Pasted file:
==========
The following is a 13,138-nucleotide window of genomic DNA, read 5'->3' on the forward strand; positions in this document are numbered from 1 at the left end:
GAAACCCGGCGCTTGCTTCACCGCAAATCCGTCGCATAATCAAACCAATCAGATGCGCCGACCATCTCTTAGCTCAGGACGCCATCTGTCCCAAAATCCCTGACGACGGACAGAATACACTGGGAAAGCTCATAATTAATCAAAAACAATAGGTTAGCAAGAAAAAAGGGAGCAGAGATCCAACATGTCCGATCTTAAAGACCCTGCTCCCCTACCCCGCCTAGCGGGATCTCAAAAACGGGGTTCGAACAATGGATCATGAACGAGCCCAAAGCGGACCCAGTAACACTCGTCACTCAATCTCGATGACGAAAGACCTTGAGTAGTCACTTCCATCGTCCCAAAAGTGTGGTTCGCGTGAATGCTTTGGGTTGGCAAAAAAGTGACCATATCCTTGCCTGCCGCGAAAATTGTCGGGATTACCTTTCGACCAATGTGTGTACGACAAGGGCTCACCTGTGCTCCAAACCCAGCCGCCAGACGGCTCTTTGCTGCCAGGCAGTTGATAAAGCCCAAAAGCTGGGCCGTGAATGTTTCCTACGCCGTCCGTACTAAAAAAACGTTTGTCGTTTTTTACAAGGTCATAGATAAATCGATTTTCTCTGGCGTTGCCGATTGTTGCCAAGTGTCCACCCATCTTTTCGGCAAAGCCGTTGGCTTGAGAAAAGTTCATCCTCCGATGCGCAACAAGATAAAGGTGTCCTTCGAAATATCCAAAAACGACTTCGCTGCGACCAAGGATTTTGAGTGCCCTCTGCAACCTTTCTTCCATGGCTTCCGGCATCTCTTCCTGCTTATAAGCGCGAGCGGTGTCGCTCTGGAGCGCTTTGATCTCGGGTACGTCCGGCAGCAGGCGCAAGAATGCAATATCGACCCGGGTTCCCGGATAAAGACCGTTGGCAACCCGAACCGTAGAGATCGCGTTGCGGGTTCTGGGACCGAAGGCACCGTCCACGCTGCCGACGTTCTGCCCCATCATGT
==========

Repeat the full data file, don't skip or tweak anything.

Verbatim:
The following is a 13,138-nucleotide window of genomic DNA, read 5'->3' on the forward strand; positions in this document are numbered from 1 at the left end:
GAAACCCGGCGCTTGCTTCACCGCAAATCCGTCGCATAATCAAACCAATCAGATGCGCCGACCATCTCTTAGCTCAGGACGCCATCTGTCCCAAAATCCCTGACGACGGACAGAATACACTGGGAAAGCTCATAATTAATCAAAAACAATAGGTTAGCAAGAAAAAAGGGAGCAGAGATCCAACATGTCCGATCTTAAAGACCCTGCTCCCCTACCCCGCCTAGCGGGATCTCAAAAACGGGGTTCGAACAATGGATCATGAACGAGCCCAAAGCGGACCCAGTAACACTCGTCACTCAATCTCGATGACGAAAGACCTTGAGTAGTCACTTCCATCGTCCCAAAAGTGTGGTTCGCGTGAATGCTTTGGGTTGGCAAAAAAGTGACCATATCCTTGCCTGCCGCGAAAATTGTCGGGATTACCTTTCGACCAATGTGTGTACGACAAGGGCTCACCTGTGCTCCAAACCCAGCCGCCAGACGGCTCTTTGCTGCCAGGCAGTTGATAAAGCCCAAAAGCTGGGCCGTGAATGTTTCCTACGCCGTCCGTACTAAAAAAACGTTTGTCGTTTTTTACAAGGTCATAGATAAATCGATTTTCTCTGGCGTTGCCGATTGTTGCCAAGTGTCCACCCATCTTTTCGGCAAAGCCGTTGGCTTGAGAAAAGTTCATCCTCCGATGCGCAACAAGATAAAGGTGTCCTTCGAAATATCCAAAAACGACTTCGCTGCGACCAAGGATTTTGAGTGCCCTCTGCAACCTTTCTTCCATGGCTTCCGGCATCTCTTCCTGCTTATAAGCGCGAGCGGTGTCGCTCTGGAGCGCTTTGATCTCGGGTACGTCCGGCAGCAGGCGCAAGAATGCAATATCGACCCGGGTTCCCGGATAAAGACCGTTGGCAACCCGAACCGTAGAGATCGCGTTGCGGGTTCTGGGACCGAAGGCACCGTCCACGCTGCCGACGTTCTGCCCCATCATGT